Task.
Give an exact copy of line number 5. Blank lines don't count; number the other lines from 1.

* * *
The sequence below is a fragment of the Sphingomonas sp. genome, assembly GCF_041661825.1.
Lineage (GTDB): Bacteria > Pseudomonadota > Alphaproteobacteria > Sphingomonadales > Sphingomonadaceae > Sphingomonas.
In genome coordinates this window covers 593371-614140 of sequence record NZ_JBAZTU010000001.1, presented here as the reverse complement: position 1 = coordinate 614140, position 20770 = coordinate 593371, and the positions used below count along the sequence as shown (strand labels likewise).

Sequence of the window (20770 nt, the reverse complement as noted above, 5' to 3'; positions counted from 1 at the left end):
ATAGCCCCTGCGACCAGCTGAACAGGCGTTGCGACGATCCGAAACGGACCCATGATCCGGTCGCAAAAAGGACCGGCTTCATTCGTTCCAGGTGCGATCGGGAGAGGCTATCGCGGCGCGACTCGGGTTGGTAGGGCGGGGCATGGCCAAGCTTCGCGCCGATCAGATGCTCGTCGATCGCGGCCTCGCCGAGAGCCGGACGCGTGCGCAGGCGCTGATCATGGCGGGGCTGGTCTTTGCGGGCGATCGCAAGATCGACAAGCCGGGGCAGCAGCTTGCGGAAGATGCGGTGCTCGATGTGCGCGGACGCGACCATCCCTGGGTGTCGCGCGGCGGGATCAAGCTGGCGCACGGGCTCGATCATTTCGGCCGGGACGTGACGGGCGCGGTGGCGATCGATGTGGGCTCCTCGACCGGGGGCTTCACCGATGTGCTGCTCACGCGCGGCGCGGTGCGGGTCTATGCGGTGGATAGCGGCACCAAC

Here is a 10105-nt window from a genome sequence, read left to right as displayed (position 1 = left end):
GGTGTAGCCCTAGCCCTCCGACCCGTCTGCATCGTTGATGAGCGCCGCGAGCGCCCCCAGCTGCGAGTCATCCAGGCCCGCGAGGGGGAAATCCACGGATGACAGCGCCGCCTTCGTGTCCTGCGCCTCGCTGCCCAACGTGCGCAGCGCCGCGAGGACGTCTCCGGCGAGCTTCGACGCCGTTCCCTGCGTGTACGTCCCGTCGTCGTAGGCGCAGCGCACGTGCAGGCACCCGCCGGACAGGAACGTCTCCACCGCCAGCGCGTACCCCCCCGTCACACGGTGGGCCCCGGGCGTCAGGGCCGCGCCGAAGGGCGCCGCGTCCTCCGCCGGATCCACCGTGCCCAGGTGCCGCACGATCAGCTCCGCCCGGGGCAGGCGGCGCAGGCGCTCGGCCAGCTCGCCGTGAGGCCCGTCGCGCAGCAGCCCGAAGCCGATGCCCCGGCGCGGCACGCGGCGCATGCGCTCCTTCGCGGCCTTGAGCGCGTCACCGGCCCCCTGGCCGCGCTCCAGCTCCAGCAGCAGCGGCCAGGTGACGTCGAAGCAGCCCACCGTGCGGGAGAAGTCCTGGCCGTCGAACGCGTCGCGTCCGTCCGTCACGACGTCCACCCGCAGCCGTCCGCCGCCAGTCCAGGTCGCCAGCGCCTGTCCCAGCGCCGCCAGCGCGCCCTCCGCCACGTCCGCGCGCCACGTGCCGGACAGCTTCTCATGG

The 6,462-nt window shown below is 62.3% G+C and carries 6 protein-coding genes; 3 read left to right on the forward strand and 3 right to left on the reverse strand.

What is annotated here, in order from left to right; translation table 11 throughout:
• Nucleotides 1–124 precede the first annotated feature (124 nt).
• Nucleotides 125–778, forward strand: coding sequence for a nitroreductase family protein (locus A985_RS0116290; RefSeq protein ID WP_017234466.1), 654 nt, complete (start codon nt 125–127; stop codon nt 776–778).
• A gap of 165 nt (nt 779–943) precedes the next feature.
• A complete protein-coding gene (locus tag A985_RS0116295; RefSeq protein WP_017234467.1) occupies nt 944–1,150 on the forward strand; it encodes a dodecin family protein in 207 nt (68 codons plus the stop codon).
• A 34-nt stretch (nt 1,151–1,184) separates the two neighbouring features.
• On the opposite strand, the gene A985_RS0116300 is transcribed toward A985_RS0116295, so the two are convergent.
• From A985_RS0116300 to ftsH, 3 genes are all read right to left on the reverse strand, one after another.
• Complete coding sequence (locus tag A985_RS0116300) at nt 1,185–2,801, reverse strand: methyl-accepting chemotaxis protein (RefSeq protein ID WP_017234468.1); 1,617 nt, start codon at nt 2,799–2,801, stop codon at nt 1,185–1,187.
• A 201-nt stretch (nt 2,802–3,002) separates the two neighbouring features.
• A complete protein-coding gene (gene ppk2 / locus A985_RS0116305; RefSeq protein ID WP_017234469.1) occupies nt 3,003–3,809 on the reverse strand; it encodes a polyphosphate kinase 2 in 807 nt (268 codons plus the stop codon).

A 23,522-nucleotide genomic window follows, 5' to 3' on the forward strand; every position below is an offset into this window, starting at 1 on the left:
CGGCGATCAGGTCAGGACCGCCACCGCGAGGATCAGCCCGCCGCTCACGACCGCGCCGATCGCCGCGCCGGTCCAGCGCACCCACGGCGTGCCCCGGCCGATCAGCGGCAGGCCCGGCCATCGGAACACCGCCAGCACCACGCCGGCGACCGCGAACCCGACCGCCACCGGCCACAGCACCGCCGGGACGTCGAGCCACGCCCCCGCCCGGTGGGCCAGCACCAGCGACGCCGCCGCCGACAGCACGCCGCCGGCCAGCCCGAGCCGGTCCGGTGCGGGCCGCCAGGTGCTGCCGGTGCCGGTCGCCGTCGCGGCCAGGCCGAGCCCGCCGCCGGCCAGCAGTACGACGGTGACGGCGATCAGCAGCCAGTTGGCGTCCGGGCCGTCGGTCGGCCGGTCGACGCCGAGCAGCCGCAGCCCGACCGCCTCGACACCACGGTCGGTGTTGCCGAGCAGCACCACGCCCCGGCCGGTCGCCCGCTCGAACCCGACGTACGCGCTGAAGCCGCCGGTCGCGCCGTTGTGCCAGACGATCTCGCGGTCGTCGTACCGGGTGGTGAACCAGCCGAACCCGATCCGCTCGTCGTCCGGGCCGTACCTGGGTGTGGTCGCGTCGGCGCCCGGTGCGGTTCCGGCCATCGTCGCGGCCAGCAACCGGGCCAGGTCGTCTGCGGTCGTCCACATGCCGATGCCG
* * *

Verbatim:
ATAGCCCCTGCGACCAGCTGAACAGGCGTTGCGACGATCCGAAACGGACCCATGATCCGGTCGCAAAAAGGACCGGCTTCATTCGTTCCAGGTGCGATCGGGAGAGGCTATCGCGGCGCGACTCGGGTTGGTAGGGCGGGGCATGGCCAAGCTTCGCGCCGATCAGATGCTCGTCGATCGCGGCCTCGCCGAGAGCCGGACGCGTGCGCAGGCGCTGATCATGGCGGGGCTGGTCTTTGCGGGCGATCGCAAGATCGACAAGCCGGGGCAGCAGCTTGCGGAAGATGCGGTGCTCGATGTGCGCGGACGCGACCATCCCTGGGTGTCGCGCGGCGGGATCAAGCTGGCGCACGGGCTCGATCATTTCGGCCGGGACGTGACGGGCGCGGTGGCGATCGATGTGGGCTCCTCGACCGGGGGCTTCACCGATGTGCTGCTCACGCGCGGCGCGGTGCGGGTCTATGCGGTGGATAGCGGCACCAAC